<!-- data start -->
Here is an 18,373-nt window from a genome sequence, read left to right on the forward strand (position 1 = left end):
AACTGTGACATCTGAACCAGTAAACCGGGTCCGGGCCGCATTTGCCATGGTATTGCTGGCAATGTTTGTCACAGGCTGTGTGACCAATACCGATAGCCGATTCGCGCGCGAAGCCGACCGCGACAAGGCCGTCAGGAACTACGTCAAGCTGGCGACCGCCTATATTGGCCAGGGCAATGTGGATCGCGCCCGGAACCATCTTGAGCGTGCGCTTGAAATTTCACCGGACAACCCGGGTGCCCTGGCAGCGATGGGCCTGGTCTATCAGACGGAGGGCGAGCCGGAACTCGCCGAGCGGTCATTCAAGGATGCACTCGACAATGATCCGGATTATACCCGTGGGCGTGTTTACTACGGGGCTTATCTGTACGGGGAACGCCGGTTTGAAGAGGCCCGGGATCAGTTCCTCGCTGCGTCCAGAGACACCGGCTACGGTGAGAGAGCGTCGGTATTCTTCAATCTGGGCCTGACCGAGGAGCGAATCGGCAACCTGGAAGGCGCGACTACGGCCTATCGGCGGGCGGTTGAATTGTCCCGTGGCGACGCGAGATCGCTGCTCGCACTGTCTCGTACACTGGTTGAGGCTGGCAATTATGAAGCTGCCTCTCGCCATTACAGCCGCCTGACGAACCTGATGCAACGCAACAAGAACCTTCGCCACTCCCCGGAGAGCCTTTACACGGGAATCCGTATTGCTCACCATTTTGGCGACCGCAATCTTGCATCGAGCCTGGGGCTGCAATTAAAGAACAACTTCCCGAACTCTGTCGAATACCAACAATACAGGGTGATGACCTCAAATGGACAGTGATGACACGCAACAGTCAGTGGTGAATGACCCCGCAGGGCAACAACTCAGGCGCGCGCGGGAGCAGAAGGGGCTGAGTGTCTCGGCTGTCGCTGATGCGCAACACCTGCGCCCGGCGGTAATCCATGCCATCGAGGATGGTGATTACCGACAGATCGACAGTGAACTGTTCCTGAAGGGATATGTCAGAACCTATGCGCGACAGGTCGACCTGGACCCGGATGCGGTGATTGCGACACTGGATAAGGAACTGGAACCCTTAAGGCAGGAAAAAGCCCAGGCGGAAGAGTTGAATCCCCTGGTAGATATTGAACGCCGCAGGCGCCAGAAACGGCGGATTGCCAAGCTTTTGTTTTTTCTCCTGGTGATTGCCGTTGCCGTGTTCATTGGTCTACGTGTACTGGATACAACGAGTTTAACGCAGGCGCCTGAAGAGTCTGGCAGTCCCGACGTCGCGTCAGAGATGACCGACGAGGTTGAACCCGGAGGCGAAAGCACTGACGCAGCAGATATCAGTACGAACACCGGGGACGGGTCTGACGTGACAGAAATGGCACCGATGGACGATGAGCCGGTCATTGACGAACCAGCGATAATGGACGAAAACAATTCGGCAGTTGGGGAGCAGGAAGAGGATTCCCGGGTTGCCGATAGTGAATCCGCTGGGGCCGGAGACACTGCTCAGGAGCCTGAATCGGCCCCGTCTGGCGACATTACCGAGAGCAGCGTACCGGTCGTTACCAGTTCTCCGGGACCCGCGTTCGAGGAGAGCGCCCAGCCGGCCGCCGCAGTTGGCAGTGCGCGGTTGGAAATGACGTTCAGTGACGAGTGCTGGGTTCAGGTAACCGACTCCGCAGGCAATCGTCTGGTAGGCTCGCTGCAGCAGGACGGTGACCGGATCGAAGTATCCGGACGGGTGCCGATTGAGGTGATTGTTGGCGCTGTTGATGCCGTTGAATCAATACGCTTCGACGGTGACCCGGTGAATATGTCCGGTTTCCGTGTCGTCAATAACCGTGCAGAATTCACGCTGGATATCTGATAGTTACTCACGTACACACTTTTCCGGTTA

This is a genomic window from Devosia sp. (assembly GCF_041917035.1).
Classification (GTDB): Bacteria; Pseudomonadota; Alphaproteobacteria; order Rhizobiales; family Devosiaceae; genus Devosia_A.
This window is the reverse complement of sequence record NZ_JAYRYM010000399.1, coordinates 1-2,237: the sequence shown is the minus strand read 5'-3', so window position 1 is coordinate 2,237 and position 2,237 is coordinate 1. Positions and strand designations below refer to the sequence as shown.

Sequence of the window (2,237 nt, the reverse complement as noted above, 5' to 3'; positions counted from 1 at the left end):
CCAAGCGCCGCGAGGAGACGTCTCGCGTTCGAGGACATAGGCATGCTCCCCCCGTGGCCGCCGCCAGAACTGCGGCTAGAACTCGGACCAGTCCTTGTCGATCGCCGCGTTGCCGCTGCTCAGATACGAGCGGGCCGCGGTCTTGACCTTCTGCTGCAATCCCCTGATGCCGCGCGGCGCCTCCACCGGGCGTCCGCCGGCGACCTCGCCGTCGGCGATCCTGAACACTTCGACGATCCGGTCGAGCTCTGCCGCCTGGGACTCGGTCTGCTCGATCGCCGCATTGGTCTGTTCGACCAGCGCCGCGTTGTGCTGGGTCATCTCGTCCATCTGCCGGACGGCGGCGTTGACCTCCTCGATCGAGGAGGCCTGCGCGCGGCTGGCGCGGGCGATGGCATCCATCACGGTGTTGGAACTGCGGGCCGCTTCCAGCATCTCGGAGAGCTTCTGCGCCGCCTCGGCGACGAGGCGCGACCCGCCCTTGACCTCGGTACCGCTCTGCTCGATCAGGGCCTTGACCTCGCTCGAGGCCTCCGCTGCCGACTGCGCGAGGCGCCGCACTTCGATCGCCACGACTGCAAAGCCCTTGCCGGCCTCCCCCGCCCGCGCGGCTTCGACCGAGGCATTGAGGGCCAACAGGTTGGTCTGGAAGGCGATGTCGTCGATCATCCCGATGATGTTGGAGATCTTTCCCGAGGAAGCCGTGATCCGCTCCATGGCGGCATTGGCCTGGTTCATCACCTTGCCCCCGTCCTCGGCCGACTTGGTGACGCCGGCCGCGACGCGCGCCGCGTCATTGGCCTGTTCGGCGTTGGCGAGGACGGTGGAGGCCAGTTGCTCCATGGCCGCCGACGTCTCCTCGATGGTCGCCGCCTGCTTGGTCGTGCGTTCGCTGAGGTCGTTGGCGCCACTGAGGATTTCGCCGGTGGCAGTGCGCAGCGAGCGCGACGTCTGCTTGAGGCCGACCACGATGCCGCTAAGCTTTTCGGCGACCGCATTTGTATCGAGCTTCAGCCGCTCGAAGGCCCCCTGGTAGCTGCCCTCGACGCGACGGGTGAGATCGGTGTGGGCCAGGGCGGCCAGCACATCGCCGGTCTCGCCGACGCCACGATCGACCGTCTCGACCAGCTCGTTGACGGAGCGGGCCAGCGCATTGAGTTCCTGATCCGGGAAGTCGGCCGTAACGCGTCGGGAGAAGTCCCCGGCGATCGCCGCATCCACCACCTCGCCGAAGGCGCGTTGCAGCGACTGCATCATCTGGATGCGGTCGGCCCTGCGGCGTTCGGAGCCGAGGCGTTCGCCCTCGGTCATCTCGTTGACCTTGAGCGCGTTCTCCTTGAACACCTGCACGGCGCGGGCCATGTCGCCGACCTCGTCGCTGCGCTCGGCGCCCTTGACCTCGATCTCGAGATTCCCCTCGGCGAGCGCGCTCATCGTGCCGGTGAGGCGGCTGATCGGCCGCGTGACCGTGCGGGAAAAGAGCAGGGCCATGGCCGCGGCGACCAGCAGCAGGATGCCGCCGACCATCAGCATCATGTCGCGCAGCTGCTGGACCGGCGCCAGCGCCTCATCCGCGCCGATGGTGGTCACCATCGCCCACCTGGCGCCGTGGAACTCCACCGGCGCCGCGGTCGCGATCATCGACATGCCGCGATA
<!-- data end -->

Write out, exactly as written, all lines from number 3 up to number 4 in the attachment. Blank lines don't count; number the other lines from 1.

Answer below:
This is a genomic window from Devosia sp. (assembly GCF_041917035.1).
Classification (GTDB): Bacteria; Pseudomonadota; Alphaproteobacteria; order Rhizobiales; family Devosiaceae; genus Devosia_A.